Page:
Mission to Horatius
|Cover artist||Sparky Moore|
|Series||Star Trek: The Original Series|
|Genre||Science fiction novel|
|Media type||Print (Hardcover)|
|ISBN||ISBN 0-671-02812-X (reprint, hardcover)|
Mission to Horatius by Mack Reynolds (ISBN 0-671-02812-X for the reprint) is the title of a 1968 novel for children based upon the television series Star Trek. It was the first novel of any kind to be based upon the Trek franchise (the first novel for adult audiences, Spock Must Die!, would not be published until 1970). It was also the only original Trek novel to be published while the series was still in production. It was published in hardcover by Whitman, and was republished in a 1999 facsimile edition by Pocket Books, making it (to date) the only Star Trek book not originating with Pocket Books to be reprinted by that company. The reprint was billed as "The Lost Star Trek Novel."
John J. Ordover commented that "We reprinted that for fun! Paramount has the rights; the original publisher is out of business. It's not going to cost us much to do a facsimile of this. It was selling for $50 at conventions. So why not do a reissue? It was the first Star Trek novel ever done and the first one I read."
Some elements of the story will be easily identified by Star Trek fans as bearing strong similarities with plots from episodes of the original television series. A ruling religious order keeps the common members of the society on Mythra in a docile, peaceful state through the required daily use of a hallucinogenic drug called anodyne. The depiction of the Mythra civilization is very close to the society shown in the episode "The Return of the Archons". Kirk and Spock find themselves battling in a Roman-style coliseum in a scenario which closely resembles events shown in the episode "Bread and Circuses". McCoy has to slow down a space madness disease called cafard which is similar to a plot element in "The Tholian Web".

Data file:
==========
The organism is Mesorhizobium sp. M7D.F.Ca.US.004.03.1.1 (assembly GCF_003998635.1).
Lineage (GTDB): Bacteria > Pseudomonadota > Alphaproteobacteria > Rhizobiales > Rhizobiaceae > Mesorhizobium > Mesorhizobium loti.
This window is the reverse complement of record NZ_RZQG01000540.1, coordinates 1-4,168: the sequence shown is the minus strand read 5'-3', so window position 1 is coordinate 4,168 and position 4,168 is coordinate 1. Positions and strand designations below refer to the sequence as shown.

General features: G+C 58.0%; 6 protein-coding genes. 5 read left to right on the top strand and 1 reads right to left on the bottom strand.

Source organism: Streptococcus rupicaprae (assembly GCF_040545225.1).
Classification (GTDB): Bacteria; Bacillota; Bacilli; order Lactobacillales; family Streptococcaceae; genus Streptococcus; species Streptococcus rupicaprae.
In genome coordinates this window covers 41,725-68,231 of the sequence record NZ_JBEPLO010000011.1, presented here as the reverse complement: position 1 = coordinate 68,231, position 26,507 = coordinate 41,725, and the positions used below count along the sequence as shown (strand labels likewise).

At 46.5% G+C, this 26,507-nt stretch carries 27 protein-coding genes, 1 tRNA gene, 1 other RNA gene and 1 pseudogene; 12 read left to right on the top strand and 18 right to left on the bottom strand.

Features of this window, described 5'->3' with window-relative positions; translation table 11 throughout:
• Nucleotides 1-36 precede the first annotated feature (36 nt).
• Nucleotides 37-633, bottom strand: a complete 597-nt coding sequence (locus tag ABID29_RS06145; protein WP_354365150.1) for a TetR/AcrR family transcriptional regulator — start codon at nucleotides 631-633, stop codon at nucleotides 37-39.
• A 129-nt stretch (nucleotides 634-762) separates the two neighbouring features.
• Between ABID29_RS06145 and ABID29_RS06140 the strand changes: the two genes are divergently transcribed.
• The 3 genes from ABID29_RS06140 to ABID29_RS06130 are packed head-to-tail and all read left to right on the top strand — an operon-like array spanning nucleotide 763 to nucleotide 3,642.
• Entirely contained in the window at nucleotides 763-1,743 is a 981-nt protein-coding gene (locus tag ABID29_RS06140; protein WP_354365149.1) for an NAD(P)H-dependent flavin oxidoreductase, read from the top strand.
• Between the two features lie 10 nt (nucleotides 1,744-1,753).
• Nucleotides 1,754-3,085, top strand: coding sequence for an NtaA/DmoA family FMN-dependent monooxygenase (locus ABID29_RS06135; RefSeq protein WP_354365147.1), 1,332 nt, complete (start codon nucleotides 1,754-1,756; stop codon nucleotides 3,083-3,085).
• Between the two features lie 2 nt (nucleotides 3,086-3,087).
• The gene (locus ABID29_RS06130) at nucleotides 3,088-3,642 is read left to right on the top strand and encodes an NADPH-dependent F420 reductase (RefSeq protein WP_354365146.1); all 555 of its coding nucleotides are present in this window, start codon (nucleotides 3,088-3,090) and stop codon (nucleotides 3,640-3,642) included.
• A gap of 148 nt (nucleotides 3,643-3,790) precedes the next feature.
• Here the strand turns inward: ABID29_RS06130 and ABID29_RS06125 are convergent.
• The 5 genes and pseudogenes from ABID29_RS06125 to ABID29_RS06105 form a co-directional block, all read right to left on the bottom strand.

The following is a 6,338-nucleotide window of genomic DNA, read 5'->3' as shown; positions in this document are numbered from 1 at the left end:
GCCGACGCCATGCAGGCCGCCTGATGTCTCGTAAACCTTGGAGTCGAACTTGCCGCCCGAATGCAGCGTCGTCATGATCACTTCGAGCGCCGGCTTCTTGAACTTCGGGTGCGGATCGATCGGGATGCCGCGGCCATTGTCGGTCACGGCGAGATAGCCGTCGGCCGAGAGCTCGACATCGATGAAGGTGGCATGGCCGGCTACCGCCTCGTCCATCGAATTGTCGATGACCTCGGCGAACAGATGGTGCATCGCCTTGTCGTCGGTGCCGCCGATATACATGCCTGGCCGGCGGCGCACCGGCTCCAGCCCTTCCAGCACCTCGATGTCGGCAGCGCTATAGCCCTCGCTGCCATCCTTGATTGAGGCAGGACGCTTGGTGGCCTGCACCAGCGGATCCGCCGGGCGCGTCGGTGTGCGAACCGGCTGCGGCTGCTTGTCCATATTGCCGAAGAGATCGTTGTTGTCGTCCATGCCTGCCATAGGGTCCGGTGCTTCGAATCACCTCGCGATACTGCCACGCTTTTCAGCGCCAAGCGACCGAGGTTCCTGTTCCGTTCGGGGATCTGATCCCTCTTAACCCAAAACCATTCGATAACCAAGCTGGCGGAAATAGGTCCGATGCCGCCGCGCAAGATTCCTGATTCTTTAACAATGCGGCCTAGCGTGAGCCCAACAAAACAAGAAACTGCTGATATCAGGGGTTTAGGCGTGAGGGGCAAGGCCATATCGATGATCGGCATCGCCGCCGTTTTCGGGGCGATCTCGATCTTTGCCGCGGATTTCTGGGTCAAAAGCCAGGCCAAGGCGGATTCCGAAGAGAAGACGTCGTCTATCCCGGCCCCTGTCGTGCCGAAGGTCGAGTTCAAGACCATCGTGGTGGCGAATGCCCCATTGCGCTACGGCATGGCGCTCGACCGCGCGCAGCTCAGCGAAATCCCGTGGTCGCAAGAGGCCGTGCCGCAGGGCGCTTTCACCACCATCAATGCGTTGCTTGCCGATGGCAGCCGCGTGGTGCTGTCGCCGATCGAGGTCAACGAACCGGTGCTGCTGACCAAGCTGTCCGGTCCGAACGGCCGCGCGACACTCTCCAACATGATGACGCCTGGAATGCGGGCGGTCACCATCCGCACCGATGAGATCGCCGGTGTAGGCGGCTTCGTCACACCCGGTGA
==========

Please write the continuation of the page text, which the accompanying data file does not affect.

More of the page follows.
The U.S.S. Enterprise is headed to Starbase 12 for shore leave, supplies and repairs. Food is running low and the engines need servicing. A distress signal diverts the Enterprise to a solar system on the outer edge of explored space. Upon hearing of the emergency mission, Dr. McCoy expresses his concern about the mental health of the crew to Kirk. In Dr. McCoy's opinion, the Enterprise has been on patrol for such a long period of time that the crew is in danger of developing a form of space madness known as cafard.
Upon reaching the NGC 400 solar system, the Enterprise crew comes across three planets populated by different human settlers who had been unhappy with the social or political order of Earth. One planet has reverted to a Stone Age state, another has a mid-20th Century technology while the third maintains a level of technology capable of space travel and advanced weaponry.
Kirk and crew must determine who sent a distress signal and the nature of the emergency. Along the way, they encounter a warrior society, a planet where drugs are used to control the general population and a culture consisting of an elite class with clones handling the day-to-day chores required by society.
Most reviews are lukewarm although criticism of plot developments or characterizations are usually muted by an acknowledgment the book was aimed at younger readers. Philip R. Frey in The Log Book felt that Reynolds did an adequate job of making the characters closely resemble their televised counterparts but that a lack of attention to details established in the television series detracted from the book. A reviewer on the Siskoid Blog found the book to be fairly entertaining but did note the Enterprise crew seemed to routinely violate the Prime Directive.